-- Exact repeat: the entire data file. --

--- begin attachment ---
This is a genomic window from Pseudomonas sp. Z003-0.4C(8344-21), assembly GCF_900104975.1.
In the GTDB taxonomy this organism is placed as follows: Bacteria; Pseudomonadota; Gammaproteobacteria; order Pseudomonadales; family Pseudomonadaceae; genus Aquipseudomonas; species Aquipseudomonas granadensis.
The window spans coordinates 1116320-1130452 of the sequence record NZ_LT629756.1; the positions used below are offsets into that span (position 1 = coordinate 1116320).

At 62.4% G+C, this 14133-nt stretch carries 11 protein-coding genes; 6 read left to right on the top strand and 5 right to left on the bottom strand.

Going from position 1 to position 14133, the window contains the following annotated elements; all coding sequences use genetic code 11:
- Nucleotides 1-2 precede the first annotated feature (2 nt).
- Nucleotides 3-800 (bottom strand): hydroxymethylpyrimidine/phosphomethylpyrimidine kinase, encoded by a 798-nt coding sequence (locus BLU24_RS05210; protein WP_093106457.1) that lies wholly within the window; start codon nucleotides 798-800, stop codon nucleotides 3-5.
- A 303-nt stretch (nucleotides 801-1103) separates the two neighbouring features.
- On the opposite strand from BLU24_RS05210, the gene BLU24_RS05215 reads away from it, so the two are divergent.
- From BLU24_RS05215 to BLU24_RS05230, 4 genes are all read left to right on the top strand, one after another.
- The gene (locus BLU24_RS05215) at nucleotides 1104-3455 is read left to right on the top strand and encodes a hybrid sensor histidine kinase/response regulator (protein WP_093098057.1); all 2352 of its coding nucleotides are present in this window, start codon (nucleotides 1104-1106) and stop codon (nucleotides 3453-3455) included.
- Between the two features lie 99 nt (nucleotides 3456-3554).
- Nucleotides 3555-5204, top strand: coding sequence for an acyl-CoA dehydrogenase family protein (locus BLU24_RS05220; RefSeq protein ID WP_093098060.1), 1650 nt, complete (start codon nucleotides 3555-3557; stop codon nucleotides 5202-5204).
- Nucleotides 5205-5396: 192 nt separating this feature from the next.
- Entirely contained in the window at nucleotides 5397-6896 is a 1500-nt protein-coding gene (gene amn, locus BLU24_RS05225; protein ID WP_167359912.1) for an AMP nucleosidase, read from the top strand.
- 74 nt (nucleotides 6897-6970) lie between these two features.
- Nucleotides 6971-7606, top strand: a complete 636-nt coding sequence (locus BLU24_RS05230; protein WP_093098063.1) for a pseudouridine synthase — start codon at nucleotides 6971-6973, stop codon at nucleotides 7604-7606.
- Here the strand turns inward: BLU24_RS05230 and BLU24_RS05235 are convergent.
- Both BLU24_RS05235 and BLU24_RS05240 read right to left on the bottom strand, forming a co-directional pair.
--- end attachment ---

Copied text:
This is a genomic window from Pseudomonas sp. Z003-0.4C(8344-21), assembly GCF_900104975.1.
In the GTDB taxonomy this organism is placed as follows: Bacteria; Pseudomonadota; Gammaproteobacteria; order Pseudomonadales; family Pseudomonadaceae; genus Aquipseudomonas; species Aquipseudomonas granadensis.
The window spans coordinates 1116320-1130452 of the sequence record NZ_LT629756.1; the positions used below are offsets into that span (position 1 = coordinate 1116320).

At 62.4% G+C, this 14133-nt stretch carries 11 protein-coding genes; 6 read left to right on the top strand and 5 right to left on the bottom strand.

Going from position 1 to position 14133, the window contains the following annotated elements; all coding sequences use genetic code 11:
- Nucleotides 1-2 precede the first annotated feature (2 nt).
- Nucleotides 3-800 (bottom strand): hydroxymethylpyrimidine/phosphomethylpyrimidine kinase, encoded by a 798-nt coding sequence (locus BLU24_RS05210; protein WP_093106457.1) that lies wholly within the window; start codon nucleotides 798-800, stop codon nucleotides 3-5.
- A 303-nt stretch (nucleotides 801-1103) separates the two neighbouring features.
- On the opposite strand from BLU24_RS05210, the gene BLU24_RS05215 reads away from it, so the two are divergent.
- From BLU24_RS05215 to BLU24_RS05230, 4 genes are all read left to right on the top strand, one after another.
- The gene (locus BLU24_RS05215) at nucleotides 1104-3455 is read left to right on the top strand and encodes a hybrid sensor histidine kinase/response regulator (protein WP_093098057.1); all 2352 of its coding nucleotides are present in this window, start codon (nucleotides 1104-1106) and stop codon (nucleotides 3453-3455) included.
- Between the two features lie 99 nt (nucleotides 3456-3554).
- Nucleotides 3555-5204, top strand: coding sequence for an acyl-CoA dehydrogenase family protein (locus BLU24_RS05220; RefSeq protein ID WP_093098060.1), 1650 nt, complete (start codon nucleotides 3555-3557; stop codon nucleotides 5202-5204).
- Nucleotides 5205-5396: 192 nt separating this feature from the next.
- Entirely contained in the window at nucleotides 5397-6896 is a 1500-nt protein-coding gene (gene amn, locus BLU24_RS05225; protein ID WP_167359912.1) for an AMP nucleosidase, read from the top strand.
- 74 nt (nucleotides 6897-6970) lie between these two features.
- Nucleotides 6971-7606, top strand: a complete 636-nt coding sequence (locus BLU24_RS05230; protein WP_093098063.1) for a pseudouridine synthase — start codon at nucleotides 6971-6973, stop codon at nucleotides 7604-7606.
- Here the strand turns inward: BLU24_RS05230 and BLU24_RS05235 are convergent.
- Both BLU24_RS05235 and BLU24_RS05240 read right to left on the bottom strand, forming a co-directional pair.